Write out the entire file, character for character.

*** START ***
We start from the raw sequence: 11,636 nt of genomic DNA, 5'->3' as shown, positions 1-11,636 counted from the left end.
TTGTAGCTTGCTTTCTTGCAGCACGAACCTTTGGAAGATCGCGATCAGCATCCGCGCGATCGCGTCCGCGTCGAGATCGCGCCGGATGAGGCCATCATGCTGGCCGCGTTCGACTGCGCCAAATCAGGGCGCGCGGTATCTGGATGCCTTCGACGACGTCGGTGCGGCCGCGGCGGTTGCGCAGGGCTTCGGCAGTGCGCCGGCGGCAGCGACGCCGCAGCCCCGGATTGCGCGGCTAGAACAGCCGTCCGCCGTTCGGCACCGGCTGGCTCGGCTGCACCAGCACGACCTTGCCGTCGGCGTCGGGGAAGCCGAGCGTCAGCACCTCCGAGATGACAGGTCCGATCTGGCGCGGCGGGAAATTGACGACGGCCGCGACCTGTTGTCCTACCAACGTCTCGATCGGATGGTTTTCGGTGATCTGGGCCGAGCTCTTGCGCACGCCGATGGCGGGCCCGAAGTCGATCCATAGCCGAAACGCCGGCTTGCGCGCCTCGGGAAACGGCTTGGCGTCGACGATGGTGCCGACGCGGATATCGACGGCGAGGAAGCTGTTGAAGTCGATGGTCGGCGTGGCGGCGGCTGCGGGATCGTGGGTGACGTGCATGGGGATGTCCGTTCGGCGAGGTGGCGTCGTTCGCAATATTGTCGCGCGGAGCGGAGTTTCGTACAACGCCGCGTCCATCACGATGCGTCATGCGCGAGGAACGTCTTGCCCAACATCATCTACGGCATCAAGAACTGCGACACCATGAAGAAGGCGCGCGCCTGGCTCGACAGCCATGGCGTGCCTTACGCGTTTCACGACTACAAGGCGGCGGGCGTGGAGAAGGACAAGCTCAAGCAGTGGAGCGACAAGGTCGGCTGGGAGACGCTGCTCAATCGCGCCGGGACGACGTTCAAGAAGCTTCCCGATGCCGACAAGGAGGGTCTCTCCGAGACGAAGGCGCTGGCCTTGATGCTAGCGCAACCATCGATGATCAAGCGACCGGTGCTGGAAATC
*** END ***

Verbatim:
We start from the raw sequence: 11,636 nt of genomic DNA, 5'->3' as shown, positions 1-11,636 counted from the left end.
TTGTAGCTTGCTTTCTTGCAGCACGAACCTTTGGAAGATCGCGATCAGCATCCGCGCGATCGCGTCCGCGTCGAGATCGCGCCGGATGAGGCCATCATGCTGGCCGCGTTCGACTGCGCCAAATCAGGGCGCGCGGTATCTGGATGCCTTCGACGACGTCGGTGCGGCCGCGGCGGTTGCGCAGGGCTTCGGCAGTGCGCCGGCGGCAGCGACGCCGCAGCCCCGGATTGCGCGGCTAGAACAGCCGTCCGCCGTTCGGCACCGGCTGGCTCGGCTGCACCAGCACGACCTTGCCGTCGGCGTCGGGGAAGCCGAGCGTCAGCACCTCCGAGATGACAGGTCCGATCTGGCGCGGCGGGAAATTGACGACGGCCGCGACCTGTTGTCCTACCAACGTCTCGATCGGATGGTTTTCGGTGATCTGGGCCGAGCTCTTGCGCACGCCGATGGCGGGCCCGAAGTCGATCCATAGCCGAAACGCCGGCTTGCGCGCCTCGGGAAACGGCTTGGCGTCGACGATGGTGCCGACGCGGATATCGACGGCGAGGAAGCTGTTGAAGTCGATGGTCGGCGTGGCGGCGGCTGCGGGATCGTGGGTGACGTGCATGGGGATGTCCGTTCGGCGAGGTGGCGTCGTTCGCAATATTGTCGCGCGGAGCGGAGTTTCGTACAACGCCGCGTCCATCACGATGCGTCATGCGCGAGGAACGTCTTGCCCAACATCATCTACGGCATCAAGAACTGCGACACCATGAAGAAGGCGCGCGCCTGGCTCGACAGCCATGGCGTGCCTTACGCGTTTCACGACTACAAGGCGGCGGGCGTGGAGAAGGACAAGCTCAAGCAGTGGAGCGACAAGGTCGGCTGGGAGACGCTGCTCAATCGCGCCGGGACGACGTTCAAGAAGCTTCCCGATGCCGACAAGGAGGGTCTCTCCGAGACGAAGGCGCTGGCCTTGATGCTAGCGCAACCATCGATGATCAAGCGACCGGTGCTGGAAATC